Senate Democrats have enough votes to filibuster the nomination of Judge Neil Gorsuch for the Supreme Court, increasing the odds that majority Republicans will deploy the so-called “nuclear option” to get him confirmed.
Several senators announced their opposition to Gorsuch on Monday ahead of a Senate Judiciary Committee vote. The new Gorsuch foes bring the number of Democrats willing to block his nomination to over 40 – the number needed to prevent the Senate from ending debate and advancing to a final vote, Fox News reports.
Among the latest to come out against Gorsuch were Sen. Dianne Feinstein, D-Calif., top Democrat on the Judiciary Committee, as well as Sens. Chris Coons, of Delaware, Patrick Leahy, of Vermont, and Mark Warner, of Virginia.
“Despite his impressive academic credentials, Judge Gorsuch’s record and evasive responses – even refusing to answer questions regarding his views of cases like Roe v. Wade and Citizens United – do not give me confidence that he possesses a judicial philosophy that will serve the American public well,” Warner said in a statement.
Republican leaders, however, have a way out – they can trigger what’s known as the nuclear option, by changing Senate precedent to advance to a final vote with the support of just 51 senators, as opposed to 60.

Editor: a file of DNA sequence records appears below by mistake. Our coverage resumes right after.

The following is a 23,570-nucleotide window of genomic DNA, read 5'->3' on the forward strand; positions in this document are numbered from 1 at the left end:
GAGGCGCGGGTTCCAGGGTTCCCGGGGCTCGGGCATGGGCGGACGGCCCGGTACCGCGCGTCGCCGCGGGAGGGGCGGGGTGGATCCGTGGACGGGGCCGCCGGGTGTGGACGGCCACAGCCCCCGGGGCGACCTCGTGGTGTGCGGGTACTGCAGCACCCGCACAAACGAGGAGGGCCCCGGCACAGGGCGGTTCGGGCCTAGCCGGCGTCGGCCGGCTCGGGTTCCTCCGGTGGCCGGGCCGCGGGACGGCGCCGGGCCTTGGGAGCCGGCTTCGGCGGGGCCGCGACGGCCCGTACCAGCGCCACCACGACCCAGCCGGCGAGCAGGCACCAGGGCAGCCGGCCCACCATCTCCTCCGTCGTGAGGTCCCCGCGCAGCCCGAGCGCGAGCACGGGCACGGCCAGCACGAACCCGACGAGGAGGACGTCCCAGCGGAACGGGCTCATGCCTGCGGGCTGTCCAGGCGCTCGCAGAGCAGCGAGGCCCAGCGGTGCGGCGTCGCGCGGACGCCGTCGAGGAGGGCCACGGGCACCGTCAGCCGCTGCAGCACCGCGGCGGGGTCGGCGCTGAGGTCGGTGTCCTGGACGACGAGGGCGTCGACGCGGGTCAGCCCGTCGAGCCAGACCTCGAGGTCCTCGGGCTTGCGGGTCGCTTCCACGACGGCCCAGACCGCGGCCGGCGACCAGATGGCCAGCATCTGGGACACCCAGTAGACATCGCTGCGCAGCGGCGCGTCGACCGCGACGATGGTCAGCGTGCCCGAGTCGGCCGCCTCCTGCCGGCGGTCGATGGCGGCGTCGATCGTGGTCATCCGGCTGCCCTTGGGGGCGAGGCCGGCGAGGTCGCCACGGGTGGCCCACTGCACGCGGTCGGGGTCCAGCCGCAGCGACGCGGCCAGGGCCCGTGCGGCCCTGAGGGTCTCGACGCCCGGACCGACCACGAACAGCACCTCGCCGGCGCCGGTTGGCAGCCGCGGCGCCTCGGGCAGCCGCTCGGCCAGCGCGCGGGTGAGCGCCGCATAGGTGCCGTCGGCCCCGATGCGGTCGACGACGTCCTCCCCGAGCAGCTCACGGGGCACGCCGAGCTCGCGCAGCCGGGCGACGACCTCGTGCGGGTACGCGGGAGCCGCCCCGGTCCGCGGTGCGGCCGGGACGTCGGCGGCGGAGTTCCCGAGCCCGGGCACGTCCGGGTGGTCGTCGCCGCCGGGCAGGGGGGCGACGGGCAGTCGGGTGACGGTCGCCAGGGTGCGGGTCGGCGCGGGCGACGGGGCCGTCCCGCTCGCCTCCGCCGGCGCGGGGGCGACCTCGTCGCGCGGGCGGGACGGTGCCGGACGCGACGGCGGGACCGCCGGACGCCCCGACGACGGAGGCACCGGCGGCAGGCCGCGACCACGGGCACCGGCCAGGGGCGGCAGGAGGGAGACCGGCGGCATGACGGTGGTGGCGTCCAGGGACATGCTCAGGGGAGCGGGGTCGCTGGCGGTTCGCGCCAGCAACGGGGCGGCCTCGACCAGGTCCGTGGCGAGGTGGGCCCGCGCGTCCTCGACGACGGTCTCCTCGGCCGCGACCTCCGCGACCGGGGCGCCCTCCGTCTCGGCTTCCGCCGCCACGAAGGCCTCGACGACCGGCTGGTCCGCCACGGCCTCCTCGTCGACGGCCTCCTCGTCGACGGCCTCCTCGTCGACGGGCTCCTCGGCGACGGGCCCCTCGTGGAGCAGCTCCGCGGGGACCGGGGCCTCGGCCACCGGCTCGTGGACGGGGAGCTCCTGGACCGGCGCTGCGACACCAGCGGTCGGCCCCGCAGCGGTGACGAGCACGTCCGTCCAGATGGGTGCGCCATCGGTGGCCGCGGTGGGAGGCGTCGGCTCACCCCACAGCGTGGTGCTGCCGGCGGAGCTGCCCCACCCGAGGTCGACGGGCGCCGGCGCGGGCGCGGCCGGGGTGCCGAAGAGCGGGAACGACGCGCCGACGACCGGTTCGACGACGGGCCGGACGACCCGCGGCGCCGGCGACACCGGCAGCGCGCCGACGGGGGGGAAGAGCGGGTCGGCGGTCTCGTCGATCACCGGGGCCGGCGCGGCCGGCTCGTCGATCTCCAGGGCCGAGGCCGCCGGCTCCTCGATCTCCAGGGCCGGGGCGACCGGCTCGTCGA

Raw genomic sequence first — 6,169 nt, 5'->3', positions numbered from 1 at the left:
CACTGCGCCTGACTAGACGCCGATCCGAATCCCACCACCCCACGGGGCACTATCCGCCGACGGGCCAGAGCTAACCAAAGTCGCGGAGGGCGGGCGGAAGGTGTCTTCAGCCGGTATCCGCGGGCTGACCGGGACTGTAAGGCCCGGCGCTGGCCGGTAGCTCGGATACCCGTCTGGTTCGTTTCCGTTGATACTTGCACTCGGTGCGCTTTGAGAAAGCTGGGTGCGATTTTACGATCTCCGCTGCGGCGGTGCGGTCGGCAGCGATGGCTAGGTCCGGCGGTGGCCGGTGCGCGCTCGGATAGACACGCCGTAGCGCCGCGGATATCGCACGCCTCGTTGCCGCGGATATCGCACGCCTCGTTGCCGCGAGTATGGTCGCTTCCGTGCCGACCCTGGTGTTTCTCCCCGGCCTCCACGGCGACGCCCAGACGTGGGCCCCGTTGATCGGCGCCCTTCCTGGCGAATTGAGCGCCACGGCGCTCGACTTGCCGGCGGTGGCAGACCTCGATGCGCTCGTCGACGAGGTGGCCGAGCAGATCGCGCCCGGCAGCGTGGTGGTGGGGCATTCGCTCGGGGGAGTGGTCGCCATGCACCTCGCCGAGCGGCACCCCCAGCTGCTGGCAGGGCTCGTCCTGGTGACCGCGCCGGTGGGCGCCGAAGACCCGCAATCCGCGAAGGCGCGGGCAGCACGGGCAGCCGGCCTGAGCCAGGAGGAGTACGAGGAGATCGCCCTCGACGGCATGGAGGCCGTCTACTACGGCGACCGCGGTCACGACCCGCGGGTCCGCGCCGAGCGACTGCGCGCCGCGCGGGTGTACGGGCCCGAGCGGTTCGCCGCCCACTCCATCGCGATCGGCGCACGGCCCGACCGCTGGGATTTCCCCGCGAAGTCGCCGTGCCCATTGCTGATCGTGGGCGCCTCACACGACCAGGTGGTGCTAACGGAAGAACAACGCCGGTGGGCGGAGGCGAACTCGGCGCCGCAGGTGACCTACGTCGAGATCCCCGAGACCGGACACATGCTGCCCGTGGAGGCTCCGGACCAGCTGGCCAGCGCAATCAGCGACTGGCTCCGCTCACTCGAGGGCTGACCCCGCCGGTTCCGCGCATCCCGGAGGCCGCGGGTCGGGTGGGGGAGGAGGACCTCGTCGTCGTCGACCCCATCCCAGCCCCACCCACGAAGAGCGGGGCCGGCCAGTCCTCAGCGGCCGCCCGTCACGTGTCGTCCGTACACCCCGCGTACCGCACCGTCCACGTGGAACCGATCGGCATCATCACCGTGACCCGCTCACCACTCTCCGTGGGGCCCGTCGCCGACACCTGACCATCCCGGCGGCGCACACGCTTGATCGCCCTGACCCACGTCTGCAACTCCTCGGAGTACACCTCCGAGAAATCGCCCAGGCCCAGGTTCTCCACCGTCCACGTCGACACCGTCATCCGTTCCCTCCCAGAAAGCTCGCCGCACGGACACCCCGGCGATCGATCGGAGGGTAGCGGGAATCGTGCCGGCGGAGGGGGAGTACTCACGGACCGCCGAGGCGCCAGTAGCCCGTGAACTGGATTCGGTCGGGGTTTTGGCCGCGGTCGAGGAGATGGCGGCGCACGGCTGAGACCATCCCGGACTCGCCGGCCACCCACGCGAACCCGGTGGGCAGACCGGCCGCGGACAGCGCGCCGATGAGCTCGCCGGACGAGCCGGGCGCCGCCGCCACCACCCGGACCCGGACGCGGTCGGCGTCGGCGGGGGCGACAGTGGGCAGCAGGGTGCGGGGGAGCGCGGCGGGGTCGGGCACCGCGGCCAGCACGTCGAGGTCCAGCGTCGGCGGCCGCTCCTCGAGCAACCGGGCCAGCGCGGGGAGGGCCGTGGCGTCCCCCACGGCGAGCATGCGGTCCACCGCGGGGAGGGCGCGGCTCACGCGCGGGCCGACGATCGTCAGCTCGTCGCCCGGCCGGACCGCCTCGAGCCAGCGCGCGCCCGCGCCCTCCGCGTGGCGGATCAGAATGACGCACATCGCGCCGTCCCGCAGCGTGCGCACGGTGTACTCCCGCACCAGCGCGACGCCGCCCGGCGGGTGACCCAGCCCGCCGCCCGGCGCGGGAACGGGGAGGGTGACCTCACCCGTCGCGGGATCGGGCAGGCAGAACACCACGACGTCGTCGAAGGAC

Doing so is considered a major change in the way the Senate operates, and lawmakers on both sides of the aisle could take issue with the move.
But Senate Majority Leader Mitch McConnell, R-Ky., has vowed to confirm Gorsuch one way or the other.
Even as Democrats like Warner voiced support for a filibuster and opposition to the nuclear option, another Democrat on Monday said he would not join his colleagues in the filibuster.
Colorado Sen. Michael Bennet said in a statement that, “Using the filibuster and nuclear option at this moment takes us in the wrong direction. … I will oppose efforts to filibuster the nomination, and strongly encourage my colleagues not to use the nuclear option.”
But with over 40 senators willing to oppose Gorsuch and presumably filibuster, a nuclear option showdown is increasingly likely.